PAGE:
A sports fan's relationship with their chosen franchise(s) spans a lot of time, a lot of life. When your team is losing, there's a feeling of getting endlessly rolled back, like losing at life. It's just a game, but it's a story you invest yourself in, you come to identify with. The story of that franchise becomes your story, and that's where a real fan's passion comes from.
That's one aspect where I deeply appreciate Ted Leonsis' Ten Point Plan. I can always root for the players as I learn their stories, but the story of the team was a punchline on ESPN and every other thoughtless publication. That humiliation sat deep in my stomach. One of Ted's main objectives has been to bring the story of the team back to the forefront, and we're seeing that happen.
A commitment to the relatively thankless task of defense is something fans identify so deeply with because we feel a likeness to the relatively thankless tasks that litter our own lives. A hard-nosed defensive team is a team blue-collar fans can get behind. If you've ever thought cheering for Rocky was cheering for yourself, you know what I'm talking about. Where every forced 24 second shot-clock violation feels like an epic victory.
It's been a lot of years since the Wizards have won in Phoenix. The outcome in recent contests has depended on the likes of Andray Blatche and Nick Young scoring enough to offset the comedy of errors that often had my father and I groaning in our seats the one time a year our favorite team came to town.
Wednesday night was different for more than one reason. I've taken a sabbatical from Bullets Forever with the possible recurrence of my father's cancer. We found out today that the mass making it almost impossible for him to swallow his food is a three-fold problem and that, yes, the cancer is back after a prior (and successful) lumpectomy. We found this out at a doctor's appointment not two hours before gametime. That's a lot of tough news, and though my father is one of those stoic, blue-collar guys, he knew whatever the news was it would probably be bad and his spirits suffered weeks in advance. That was hard for me to watch.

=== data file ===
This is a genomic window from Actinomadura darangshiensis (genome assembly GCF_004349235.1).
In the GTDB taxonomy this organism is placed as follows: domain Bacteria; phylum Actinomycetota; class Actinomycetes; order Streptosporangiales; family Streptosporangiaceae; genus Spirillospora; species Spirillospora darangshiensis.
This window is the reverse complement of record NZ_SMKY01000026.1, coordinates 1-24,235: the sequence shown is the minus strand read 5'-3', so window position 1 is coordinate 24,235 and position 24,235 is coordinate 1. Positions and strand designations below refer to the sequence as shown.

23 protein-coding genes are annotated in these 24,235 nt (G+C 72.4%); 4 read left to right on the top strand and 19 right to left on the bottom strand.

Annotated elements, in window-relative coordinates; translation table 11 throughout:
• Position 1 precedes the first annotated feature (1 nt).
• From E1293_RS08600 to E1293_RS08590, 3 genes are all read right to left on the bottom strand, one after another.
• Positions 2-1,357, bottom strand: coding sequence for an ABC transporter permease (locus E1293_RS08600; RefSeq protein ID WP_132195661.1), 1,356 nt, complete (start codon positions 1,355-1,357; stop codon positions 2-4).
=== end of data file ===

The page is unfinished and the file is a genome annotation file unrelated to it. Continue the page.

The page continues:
So last night was a funny thing. I was my typical rowdy, foul-mouthed self drinking Dos Equis, and my dad took genuine heart in the stiff defensive play the Wizards put out, despite everything this day had been. Before long, his usually-reticent self was shouting right alongside me. I can't really tell you how it felt, screaming for the Wiz, just then. Nothing mattered but the heart, the commitment evidenced on the floor. That late 24-second violation was pure joy. John Wall taking command was rhapsodic.
The Wizards gave a solid gift to my family last night, and it was an experience we'll always have. Thinking about what this "meaningless" game meant for us kind of makes lottery calculations and tanking arguments hollow as a politician's smile. Fans want to see their teams scrap and win because, for a real fanatic, the pride we take in our team is also the pride we take in ourselves. Even the way Bradley Beal re-injured his ankle was further fuel for that fire. Today, I am very proud.
The denouement was almost an afterthought. We walked down the stairs from the eighth row to the first after a standing ovation for the team's effort. As Wall walked away from the scorer's table after giving an interview, my dad called out to him. John half-turned and gave a wave to the stands and my dad turned, looked at me and he was happy. "Most fans won't even get that," he quipped. It damn near broke my heart and I nearly started crying.
We hope to see the Wizards many more times in person, but we finally saw the kind of performance dad used to talk about witnessing at the Capitol Center. Last night was perfect. To John Wall, to the Wizards, thank you for your guts in a game no pundit circled in red on their calender. It meant the world to couple of random guys in the stands tonight. Thank you.